The God who made the world and all things in it, since He is Lord of heaven and earth, does not dwell in temples made with hands, as though He needed anything, since He Himself gives to all people life and breath and all things.
Yesterday in Rhetorical Theory we watched the Presidential Inauguration in a fairly public area due to our professor’s inability to work the sound system in our classroom. Thus it was that as President Bush gave his second Inaugural speech (text and audio at NPR), a man walked by the TV we were watching. Glancing over and noticing the speaker he immediately raised both his hands in a middle-finger salute, which he maintained pointing at Bush as the man passed by the TV image. Our class looked around and murmured, with some laughing or verbal agreements. A few minutes later another man, one who had stood watching the proceedings earlier but had left, passed by. He raised his arm in triumph as he saw the screen. Several professors also came within visible range of the TV and many grimaced or made other faces, including looking askance at our professor. She ashamedly explained to one colleague, “It’s for class!” -with the distinct implication she would preferred to have missed this patriotic moment.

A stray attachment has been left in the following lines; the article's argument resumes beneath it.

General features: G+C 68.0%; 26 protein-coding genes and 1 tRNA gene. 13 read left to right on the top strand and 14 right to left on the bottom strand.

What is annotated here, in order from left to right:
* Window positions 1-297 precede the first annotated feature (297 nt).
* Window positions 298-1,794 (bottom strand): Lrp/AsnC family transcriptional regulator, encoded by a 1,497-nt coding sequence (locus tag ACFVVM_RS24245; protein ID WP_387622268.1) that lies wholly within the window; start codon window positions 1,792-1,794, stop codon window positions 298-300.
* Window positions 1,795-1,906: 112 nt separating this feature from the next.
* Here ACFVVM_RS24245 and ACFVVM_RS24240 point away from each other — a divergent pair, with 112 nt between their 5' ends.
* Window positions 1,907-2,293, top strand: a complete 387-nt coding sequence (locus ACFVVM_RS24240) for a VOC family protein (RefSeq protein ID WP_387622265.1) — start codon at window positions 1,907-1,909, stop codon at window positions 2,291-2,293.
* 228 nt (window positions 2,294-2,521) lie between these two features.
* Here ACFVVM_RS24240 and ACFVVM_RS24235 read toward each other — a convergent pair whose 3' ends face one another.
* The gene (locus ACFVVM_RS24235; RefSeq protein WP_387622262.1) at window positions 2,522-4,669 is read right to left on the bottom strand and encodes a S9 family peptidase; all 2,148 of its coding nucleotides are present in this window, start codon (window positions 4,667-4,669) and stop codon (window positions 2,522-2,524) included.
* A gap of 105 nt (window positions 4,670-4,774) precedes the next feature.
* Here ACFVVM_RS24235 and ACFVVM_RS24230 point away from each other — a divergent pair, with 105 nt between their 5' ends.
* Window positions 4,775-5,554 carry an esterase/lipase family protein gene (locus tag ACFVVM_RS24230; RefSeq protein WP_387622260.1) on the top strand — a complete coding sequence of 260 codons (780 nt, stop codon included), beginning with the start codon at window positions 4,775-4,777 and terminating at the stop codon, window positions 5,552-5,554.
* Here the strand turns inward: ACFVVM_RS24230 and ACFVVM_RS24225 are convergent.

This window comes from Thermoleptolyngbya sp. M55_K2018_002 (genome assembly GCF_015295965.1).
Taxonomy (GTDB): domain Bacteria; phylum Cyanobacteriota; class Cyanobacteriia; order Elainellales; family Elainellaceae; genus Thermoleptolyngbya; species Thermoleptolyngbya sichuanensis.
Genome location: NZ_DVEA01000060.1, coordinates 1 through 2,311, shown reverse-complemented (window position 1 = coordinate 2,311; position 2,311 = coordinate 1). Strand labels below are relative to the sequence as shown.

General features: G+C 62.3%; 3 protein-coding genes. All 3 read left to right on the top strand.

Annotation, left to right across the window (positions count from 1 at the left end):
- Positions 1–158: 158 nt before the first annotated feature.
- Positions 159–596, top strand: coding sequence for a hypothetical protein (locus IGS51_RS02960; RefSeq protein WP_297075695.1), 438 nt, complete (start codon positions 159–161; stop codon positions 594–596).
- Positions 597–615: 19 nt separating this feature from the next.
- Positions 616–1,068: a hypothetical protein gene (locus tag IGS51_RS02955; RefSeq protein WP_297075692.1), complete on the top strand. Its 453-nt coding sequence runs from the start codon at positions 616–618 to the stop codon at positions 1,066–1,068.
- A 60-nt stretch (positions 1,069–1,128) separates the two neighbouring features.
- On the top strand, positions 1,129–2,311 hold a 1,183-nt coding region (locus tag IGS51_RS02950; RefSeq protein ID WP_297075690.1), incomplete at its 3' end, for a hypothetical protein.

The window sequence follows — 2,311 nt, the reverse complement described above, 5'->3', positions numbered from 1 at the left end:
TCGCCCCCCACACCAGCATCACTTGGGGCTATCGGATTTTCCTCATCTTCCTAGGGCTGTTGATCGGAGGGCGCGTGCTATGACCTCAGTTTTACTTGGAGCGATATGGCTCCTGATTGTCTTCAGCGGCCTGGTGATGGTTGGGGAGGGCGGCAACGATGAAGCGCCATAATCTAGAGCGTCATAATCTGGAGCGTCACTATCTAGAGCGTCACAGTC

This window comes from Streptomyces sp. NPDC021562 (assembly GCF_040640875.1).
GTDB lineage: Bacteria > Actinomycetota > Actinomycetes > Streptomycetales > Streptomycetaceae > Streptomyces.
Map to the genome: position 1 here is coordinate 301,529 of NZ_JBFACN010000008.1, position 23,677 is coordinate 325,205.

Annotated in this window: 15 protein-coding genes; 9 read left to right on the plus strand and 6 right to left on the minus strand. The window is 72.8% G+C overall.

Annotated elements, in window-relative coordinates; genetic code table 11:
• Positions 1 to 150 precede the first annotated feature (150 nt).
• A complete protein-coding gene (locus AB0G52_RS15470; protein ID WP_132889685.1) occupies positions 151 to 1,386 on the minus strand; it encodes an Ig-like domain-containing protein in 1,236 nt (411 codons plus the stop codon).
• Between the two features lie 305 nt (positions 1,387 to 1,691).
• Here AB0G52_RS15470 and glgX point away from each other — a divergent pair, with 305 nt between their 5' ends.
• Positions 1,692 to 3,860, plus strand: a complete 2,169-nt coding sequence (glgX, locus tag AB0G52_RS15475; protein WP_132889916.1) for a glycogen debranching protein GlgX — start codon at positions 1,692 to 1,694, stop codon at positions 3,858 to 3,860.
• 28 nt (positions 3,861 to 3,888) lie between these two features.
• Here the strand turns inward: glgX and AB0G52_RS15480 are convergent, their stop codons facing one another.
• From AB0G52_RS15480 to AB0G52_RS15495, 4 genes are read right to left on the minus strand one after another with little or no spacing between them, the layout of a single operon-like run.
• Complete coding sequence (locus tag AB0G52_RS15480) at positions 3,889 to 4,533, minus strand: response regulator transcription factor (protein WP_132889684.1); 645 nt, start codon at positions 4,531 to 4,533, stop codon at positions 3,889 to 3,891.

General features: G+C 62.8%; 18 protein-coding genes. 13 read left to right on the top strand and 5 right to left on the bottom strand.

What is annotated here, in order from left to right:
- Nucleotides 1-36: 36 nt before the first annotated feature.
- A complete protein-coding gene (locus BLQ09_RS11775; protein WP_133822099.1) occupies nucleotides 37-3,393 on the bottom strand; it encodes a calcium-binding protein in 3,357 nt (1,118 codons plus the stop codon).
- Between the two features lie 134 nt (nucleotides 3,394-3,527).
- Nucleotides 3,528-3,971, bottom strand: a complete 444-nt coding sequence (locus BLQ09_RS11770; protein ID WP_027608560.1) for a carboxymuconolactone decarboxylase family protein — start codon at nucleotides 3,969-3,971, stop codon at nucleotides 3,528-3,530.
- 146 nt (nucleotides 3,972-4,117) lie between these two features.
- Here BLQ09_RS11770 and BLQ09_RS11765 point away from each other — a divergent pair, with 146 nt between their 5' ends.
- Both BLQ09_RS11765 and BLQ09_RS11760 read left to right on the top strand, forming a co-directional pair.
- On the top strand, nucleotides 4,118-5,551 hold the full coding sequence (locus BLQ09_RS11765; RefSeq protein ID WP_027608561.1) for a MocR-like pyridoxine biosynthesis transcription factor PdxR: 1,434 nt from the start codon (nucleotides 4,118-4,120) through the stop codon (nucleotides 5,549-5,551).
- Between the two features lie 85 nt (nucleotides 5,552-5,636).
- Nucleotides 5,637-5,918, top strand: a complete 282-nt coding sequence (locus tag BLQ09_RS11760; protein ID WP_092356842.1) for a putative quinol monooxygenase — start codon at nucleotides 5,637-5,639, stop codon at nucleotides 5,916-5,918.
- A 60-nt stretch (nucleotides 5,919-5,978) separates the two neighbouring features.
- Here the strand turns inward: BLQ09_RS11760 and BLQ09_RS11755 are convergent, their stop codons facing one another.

I found these reactions almost more interesting than the speech itself, which contained entirely routine Bush-style material including oblique comments about the War on Terrorism and the Iraq War specifically, spreading freedom and democracy, the Social Security situation, and numerous theistic comments (which I do not necessarily disagree with, though those elicited groans from many of the students) along the lines of “Every human has value because God gave us value.” Notably, he did mention specifically discarding the “baggage of bigotry,” a commendable notion, although if you drank shots for every mention of “freedom,” “democracy,” or “liberty” you’d be tanked in minutes.
– KF –
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Update: I counted. In a 2,000 word speech “freedom” made an appearance 27 times.